And tightening without raising rates is something the Fed is interested in. Last year, St. Louis Fed President Bullard was the first Fed official to openly question whether raising rates too quickly could flatten the yield curve, signalling excessive tightening and potential economic weakness. As yield differentials between 2- and 10-year bonds have sunk below 50 basis points, the worry in the market has increased significantly. Brainard addressed this, but in a rather hawkish way. Note the part I have bolded in her comments below.

The Yield Curve
Even though longer-term Treasury yields have moved up, on net, since the beginning of the year, there has been growing attention of late to the possibility of an inversion of the yield curve–that is, circumstances in which short-term interest rates exceed long-term interest rates on Treasury securities. Historically, yield curve inversions have had a reliable track record of predicting recessions in the United States. Since 1960, the 3-month Treasury yield has moved above the 10-year Treasury yield before every recession except the one in 1990, and, conversely, there has only been one case where the yield curve has inverted and a recession has not followed–in 1966.


As we try to assess the implications of this flattening of the yield curve, it is important to take into account the very low level of the current 10-year yield by historical standards.

Other things being equal, a smaller term premium will make the yield curve flatter by lowering the long end of the curve. With the term premium today very low by historical standards, this may temper somewhat the conclusions that we can draw from a pattern that we have seen historically in periods with a higher term premium. With a very low term premium, any given amount of monetary policy tightening will lead to an inversion sooner so that even a modest tightening that might not have led to an inversion in the past could do so today.


…So while I will keep a close watch on the yield curve as an important signal on how tight financial conditions are becoming, I consider it as just one among several important indicators. Yield curve movements will need to be interpreted within the broader context of financial conditions and the outlook and will be one of many considerations informing my assessment of appropriate policy.

What she’s saying is that she cares about the yield curve but that it may not be a reliable signal. She’s downplaying the curve. That’s a hawkish message.

Branard is telling you fairly explicitly that the Fed doesn’t consider inversion prima facie evidence of overtightening. Even if the curve were to invert, it may well be that other economic indicators say just the opposite.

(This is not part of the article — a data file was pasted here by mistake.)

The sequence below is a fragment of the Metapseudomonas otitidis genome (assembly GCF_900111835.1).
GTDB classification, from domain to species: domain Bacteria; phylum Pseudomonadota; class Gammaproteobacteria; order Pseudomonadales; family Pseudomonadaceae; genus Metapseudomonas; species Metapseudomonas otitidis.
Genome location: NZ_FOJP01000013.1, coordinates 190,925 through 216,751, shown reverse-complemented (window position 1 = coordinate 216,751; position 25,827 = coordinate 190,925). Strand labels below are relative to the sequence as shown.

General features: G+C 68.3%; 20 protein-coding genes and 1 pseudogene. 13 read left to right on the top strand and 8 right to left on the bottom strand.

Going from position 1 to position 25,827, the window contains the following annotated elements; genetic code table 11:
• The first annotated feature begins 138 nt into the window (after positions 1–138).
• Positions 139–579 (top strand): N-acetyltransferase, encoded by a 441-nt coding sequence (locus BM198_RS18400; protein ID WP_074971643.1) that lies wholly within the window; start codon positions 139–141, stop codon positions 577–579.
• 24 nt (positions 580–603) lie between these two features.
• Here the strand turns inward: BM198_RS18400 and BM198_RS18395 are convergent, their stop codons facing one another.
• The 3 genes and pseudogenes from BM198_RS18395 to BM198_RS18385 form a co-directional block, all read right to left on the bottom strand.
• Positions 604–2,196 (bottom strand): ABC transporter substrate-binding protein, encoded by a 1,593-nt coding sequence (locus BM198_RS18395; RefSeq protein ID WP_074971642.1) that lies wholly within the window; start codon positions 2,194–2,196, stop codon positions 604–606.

This is dangerous stuff, folks. My view here is that while the US economy is strong today, we are likely very near the end of this cycle. And the curve’s flattening is a good sign that the Fed’s policy stance is moving into the realm of overtightening. Below 50 basis points between the 2- and 10-year bond yields is the indicator I am looking for.

As I have said previously, I expect 10-year yields to be anchored around the 3% level but for 2-year yields to move up, with most of the curve flattening that results coming as a result of higher short rates rather than lower long rates. Nothing Brainard said or that the jobs report shows dissuades me from that view.

And let’s remember that Fed policy acts with a lag. When the curve inverts, there will be no corroboration from the real economy. The reason a curve inversion is a bad signal is because, if you ignore it, by the time you pay attention because of negative incoming economic data, it will be too late. The die will be cast and the data will continue to deteriorate.

In the medium-term, then, expect the Fed to be more hawkish than ever. The unemployment rate is simply too low for them not to maintain or accelerate their tightening path. That is a recipe for rising yields. And I don’t expect Fed policy to transmit though to an increase on the long end. And so the yield curve will flatten to within a whisker of inversion.

By the end of the year, the real economy will still look good enough on the outside to be supportive of equities and of other risk assets like high yield. But the seeds of end of cycle dynamics will be building for 2019. My base case is for inversion to happen in Q4 2018 or Q1 2019 and for the recession to occur near the end of 2019 or in 2020.

2019 is the year when asset prices will feel the impact of this change.